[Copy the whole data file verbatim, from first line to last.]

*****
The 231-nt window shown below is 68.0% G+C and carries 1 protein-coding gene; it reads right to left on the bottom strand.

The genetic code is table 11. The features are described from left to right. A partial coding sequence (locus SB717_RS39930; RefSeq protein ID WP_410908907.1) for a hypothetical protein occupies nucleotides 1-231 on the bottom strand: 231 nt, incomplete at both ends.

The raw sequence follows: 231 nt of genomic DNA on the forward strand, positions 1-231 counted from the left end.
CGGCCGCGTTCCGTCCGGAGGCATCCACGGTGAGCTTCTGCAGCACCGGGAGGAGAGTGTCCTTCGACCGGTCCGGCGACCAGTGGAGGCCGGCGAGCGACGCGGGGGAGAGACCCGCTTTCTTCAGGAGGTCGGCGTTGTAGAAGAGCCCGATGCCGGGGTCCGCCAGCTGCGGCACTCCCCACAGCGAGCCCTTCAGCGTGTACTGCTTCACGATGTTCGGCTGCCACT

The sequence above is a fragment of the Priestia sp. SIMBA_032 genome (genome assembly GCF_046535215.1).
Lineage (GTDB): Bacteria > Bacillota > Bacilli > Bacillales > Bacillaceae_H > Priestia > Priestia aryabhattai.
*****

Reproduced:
The 231-nt window shown below is 68.0% G+C and carries 1 protein-coding gene; it reads right to left on the bottom strand.

The genetic code is table 11. The features are described from left to right. A partial coding sequence (locus SB717_RS39930; RefSeq protein ID WP_410908907.1) for a hypothetical protein occupies nucleotides 1-231 on the bottom strand: 231 nt, incomplete at both ends.

The raw sequence follows: 231 nt of genomic DNA on the forward strand, positions 1-231 counted from the left end.
CGGCCGCGTTCCGTCCGGAGGCATCCACGGTGAGCTTCTGCAGCACCGGGAGGAGAGTGTCCTTCGACCGGTCCGGCGACCAGTGGAGGCCGGCGAGCGACGCGGGGGAGAGACCCGCTTTCTTCAGGAGGTCGGCGTTGTAGAAGAGCCCGATGCCGGGGTCCGCCAGCTGCGGCACTCCCCACAGCGAGCCCTTCAGCGTGTACTGCTTCACGATGTTCGGCTGCCACT

The sequence above is a fragment of the Priestia sp. SIMBA_032 genome (genome assembly GCF_046535215.1).
Lineage (GTDB): Bacteria > Bacillota > Bacilli > Bacillales > Bacillaceae_H > Priestia > Priestia aryabhattai.